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There’s been a lot of talk lately about wind as a growing segment of America’s electrical power supply.  I’d like to point some things out about it and other renewables.

To dispose of this right wing talking point, bird strikes are a red herring, mostly.  The numbers of birds killed by wind farms is tiny compared to window glass, cats, and traffic.  The species killed by wind farms is a problem, however.  Thermalling raptors searching for food from hundreds of feet up over open fields are much more likely to be killed by a windmill than a window.  A top predator is more precious to an ecosystem’s health than a seed eating finch.

Wind power farms are aware, or have been made aware, of the problem, and are working on a fix, including better site choice and far more experimental, more expensive, and less effective bird radars and cameras.  The problem with radars and cameras is their slow response time.  A bird can travel hundreds of feet in the 2 minutes it takes to stop a turbine, easily into harms way.  Emergency stops and restarts on a turbine with blades over a hundred feet long are nor trivial.  During migration in the spring and fall, I’d expect wind farms should just not bother operating in some places, considering the amount of time to stop and restart with every warning.

The other thing that troubles me about wind farms is something I’ve mentioned before: transmission losses.  Large wind farms are always away form population centers, and often quite a long way away from large population centers.  The power they generate has to be transformed to a higher voltage, pushed down miles of aluminum wiring, and then transformed one or two times for distribution and consumption.  All these things cost energy, and lots of it.   No matter how smart the grid is, the electricity has to be pushed through wires, which costs energy.  The national average energy loss from transmission is around 50%.  In other words, half the fuel we burn for electricity is used to get the electricity to where it is used.   That is pitiful.

In all fairness, I don’t know if wind farms are any more remote from their customers than coal or gas fired power plants.  Wind farms need to be where the wind is, and coal plants need to be where the coal is, or be where the rail line is, at least.  Something like a quarter of all rail freight in the United States is for coal for power plants.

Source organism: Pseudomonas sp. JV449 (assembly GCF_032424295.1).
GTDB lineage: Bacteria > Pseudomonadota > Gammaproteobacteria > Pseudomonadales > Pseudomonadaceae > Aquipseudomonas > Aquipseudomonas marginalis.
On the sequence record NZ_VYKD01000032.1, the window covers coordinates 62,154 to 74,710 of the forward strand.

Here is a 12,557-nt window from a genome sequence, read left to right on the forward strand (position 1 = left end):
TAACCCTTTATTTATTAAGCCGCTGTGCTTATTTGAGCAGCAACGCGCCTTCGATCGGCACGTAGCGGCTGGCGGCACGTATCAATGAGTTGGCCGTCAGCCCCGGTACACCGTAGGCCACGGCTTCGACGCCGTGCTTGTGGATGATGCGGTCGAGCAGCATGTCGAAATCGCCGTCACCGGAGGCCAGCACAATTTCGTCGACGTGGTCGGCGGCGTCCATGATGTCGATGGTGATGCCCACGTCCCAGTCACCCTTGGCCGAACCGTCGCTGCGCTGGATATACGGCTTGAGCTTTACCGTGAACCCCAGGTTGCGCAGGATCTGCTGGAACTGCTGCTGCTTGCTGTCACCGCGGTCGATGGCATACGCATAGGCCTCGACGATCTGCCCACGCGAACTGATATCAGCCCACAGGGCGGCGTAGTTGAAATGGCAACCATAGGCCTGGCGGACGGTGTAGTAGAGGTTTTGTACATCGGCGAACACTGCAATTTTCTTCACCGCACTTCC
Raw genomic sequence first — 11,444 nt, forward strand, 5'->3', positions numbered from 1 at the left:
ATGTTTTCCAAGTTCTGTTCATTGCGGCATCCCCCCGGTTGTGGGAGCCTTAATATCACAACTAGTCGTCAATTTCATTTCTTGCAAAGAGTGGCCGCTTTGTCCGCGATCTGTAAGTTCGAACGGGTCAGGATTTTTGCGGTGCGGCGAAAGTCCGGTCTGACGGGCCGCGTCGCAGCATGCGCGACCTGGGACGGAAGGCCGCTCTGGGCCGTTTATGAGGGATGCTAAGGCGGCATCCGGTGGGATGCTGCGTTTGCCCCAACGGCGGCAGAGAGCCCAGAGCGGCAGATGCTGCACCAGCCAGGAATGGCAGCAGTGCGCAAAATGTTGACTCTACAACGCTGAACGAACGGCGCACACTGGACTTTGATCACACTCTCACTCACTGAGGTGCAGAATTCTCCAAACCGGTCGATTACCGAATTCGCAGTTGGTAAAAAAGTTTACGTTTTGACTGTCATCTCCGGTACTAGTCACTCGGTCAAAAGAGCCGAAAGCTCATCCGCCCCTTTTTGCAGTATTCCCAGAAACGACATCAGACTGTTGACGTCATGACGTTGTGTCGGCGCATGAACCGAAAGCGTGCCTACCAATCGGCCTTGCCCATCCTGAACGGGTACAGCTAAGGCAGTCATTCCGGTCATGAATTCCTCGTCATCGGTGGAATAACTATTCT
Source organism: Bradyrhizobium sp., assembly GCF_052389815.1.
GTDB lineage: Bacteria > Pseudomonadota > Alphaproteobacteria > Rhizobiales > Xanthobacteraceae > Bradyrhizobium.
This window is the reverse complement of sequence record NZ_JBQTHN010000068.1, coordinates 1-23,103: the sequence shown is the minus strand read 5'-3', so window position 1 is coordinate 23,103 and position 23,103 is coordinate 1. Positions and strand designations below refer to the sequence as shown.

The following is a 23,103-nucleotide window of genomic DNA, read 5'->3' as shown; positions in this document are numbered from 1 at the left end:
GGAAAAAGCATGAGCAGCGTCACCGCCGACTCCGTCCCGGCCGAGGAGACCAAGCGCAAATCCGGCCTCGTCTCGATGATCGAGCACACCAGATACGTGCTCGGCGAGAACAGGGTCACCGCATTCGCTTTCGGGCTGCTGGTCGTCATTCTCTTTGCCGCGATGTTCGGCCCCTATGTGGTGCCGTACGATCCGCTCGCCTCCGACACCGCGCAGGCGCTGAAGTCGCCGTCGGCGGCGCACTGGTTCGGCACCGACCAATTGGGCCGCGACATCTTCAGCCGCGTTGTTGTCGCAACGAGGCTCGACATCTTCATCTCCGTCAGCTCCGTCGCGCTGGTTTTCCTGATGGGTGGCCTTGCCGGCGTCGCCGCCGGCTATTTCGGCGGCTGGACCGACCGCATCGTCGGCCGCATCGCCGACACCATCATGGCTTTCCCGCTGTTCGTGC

Coal has lately become a shrinking asset in America.  Natural gas, through fracking, has become ruinously cheap.  Ruinous, because people investing in natural gas extraction operations expected a higher price of natural gas going  in.  Historically cheap natural gas has made building gas plants much more attractive for power companies than building or even using coal plants.


The cost of building plants at all is falling into doubt with the rise of wind and solar.  This summer, Germany generated so much power through solar that the price of electricity to customers plummeted.  It cost the power plant companies more money to generate and transmit the power than they made from their customers.  Luckily for them, this did not last into the winter.  Germany is the same latitude as Alberta, so they never get as much sun as Arizona, California, or even New York.  But solar panel capacity continues to grow.  Germans are well served by power that is “too cheap to meter”, and it is in their interests to keep building that local, distributed capacity.

America is well behind Germany in the march to renewables.  It still costs more to check that box on my power bill that says I would like a modicum of my bill put towards wind power in some abstract ferngully.  Germany’s example shows us that rather than costing more by default, renewable energy can cost less, a lot less, once we get the infrastructure in place.

Power companies will get into the solar panels and CW wind turbine rental business if they want to be around in a decade.